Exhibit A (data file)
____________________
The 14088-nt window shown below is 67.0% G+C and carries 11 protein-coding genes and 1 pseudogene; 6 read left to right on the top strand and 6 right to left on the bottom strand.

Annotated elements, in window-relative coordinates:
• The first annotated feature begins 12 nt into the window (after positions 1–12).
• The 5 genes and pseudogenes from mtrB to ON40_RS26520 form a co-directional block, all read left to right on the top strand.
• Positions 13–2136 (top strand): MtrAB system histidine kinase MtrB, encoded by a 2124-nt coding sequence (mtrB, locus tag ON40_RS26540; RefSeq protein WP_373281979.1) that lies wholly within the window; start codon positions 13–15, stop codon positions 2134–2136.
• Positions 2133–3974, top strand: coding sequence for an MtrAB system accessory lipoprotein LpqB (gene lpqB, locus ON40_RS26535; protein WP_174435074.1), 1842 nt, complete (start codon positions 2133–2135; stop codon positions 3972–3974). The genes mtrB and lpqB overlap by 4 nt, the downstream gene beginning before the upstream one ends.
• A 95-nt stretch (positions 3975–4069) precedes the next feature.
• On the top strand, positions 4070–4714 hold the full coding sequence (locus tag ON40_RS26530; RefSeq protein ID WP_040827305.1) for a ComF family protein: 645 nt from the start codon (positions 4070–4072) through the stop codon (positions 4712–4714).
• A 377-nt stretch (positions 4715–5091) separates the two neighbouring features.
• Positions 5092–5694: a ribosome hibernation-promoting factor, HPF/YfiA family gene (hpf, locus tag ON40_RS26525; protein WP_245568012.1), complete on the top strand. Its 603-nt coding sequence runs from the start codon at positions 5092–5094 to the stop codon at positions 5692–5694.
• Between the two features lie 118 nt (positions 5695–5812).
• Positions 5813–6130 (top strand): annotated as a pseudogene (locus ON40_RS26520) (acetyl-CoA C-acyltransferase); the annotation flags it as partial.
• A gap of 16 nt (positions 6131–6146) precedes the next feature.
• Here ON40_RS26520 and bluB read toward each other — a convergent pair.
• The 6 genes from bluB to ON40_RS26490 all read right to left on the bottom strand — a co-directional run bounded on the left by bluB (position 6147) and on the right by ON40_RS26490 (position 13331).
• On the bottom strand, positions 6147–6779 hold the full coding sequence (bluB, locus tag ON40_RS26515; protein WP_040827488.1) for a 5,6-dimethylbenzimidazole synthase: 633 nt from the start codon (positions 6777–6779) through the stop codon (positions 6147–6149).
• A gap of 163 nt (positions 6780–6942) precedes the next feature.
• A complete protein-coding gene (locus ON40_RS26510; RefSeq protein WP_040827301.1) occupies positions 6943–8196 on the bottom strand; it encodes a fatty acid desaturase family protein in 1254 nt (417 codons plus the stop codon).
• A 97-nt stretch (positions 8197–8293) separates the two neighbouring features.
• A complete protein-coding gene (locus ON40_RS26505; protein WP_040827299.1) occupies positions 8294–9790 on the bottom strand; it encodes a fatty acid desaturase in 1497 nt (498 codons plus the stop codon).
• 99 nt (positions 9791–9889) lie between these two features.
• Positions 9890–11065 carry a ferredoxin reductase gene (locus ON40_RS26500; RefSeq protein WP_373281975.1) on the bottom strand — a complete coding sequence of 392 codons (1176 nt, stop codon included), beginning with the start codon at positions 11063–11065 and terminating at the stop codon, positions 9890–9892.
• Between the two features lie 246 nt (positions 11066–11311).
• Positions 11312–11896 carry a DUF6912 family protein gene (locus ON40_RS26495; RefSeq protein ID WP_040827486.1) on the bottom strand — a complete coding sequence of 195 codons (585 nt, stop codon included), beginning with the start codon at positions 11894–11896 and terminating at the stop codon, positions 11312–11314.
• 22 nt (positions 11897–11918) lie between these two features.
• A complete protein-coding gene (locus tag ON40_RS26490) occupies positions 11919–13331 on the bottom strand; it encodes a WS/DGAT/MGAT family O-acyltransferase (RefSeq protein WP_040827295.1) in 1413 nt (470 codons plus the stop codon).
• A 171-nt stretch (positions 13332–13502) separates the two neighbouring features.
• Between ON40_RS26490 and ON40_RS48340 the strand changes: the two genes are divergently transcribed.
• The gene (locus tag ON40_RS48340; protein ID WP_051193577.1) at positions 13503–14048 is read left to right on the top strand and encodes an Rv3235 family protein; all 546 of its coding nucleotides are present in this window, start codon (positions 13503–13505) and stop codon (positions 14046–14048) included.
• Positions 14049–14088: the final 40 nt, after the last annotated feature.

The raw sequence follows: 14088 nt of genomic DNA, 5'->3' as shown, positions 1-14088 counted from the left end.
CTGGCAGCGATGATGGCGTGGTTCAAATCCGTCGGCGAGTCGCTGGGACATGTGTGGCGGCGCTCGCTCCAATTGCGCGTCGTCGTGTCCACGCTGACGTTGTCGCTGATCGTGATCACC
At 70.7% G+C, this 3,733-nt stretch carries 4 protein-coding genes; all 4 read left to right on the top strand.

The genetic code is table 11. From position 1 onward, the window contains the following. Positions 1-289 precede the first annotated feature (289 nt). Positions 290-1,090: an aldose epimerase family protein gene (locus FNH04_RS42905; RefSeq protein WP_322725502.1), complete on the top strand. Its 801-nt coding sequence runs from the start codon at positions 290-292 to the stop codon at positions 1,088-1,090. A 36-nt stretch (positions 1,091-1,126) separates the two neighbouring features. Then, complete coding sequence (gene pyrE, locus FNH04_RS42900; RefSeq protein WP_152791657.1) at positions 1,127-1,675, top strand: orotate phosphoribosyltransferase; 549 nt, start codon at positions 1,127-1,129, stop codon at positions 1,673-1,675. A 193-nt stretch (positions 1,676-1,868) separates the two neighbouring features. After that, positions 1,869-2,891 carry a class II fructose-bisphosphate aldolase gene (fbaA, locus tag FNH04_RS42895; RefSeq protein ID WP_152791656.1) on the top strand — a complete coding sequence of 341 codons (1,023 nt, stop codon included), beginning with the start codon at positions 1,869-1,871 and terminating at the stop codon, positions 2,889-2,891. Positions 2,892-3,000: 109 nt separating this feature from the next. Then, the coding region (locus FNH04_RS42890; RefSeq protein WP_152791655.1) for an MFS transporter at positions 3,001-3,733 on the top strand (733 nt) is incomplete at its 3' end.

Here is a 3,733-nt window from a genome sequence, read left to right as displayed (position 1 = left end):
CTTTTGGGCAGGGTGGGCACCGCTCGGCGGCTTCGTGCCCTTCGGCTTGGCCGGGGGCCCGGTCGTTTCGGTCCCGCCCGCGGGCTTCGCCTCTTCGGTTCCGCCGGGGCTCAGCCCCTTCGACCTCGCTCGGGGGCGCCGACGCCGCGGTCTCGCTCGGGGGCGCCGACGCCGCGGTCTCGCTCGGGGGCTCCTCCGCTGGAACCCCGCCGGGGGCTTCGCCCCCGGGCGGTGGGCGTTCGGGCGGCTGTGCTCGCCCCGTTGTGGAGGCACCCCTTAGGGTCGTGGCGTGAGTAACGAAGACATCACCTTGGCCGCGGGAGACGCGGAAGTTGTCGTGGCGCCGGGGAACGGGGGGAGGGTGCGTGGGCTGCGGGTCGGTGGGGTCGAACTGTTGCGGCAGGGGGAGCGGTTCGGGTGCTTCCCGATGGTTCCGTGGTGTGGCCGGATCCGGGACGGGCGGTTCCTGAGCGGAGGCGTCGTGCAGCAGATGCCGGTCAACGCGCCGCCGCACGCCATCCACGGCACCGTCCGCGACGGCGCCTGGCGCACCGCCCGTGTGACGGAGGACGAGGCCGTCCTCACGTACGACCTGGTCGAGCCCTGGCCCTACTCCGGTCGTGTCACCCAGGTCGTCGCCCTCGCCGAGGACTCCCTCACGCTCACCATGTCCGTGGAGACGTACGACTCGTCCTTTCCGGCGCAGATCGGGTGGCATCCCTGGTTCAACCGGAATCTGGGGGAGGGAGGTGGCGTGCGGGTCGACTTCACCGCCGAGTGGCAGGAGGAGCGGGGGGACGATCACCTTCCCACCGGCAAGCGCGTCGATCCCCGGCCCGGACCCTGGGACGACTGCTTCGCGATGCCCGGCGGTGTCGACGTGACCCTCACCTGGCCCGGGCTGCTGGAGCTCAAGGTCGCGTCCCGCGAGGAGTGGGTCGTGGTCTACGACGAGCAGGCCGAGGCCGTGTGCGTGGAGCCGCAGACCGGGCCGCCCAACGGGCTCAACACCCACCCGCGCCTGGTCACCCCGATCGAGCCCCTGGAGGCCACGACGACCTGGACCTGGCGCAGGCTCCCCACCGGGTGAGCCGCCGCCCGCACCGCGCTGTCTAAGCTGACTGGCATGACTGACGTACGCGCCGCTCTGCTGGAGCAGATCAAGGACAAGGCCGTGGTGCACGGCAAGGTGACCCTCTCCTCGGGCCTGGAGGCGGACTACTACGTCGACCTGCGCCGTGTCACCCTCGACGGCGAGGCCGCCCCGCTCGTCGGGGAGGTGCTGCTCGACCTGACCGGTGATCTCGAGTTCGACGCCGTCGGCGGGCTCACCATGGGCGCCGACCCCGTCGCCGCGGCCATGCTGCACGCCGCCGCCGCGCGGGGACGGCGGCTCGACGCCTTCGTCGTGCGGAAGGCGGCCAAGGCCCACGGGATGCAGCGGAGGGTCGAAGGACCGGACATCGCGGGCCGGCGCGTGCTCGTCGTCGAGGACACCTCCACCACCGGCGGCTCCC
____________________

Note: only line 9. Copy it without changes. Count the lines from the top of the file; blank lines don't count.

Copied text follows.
• A 377-nt stretch (positions 4715–5091) separates the two neighbouring features.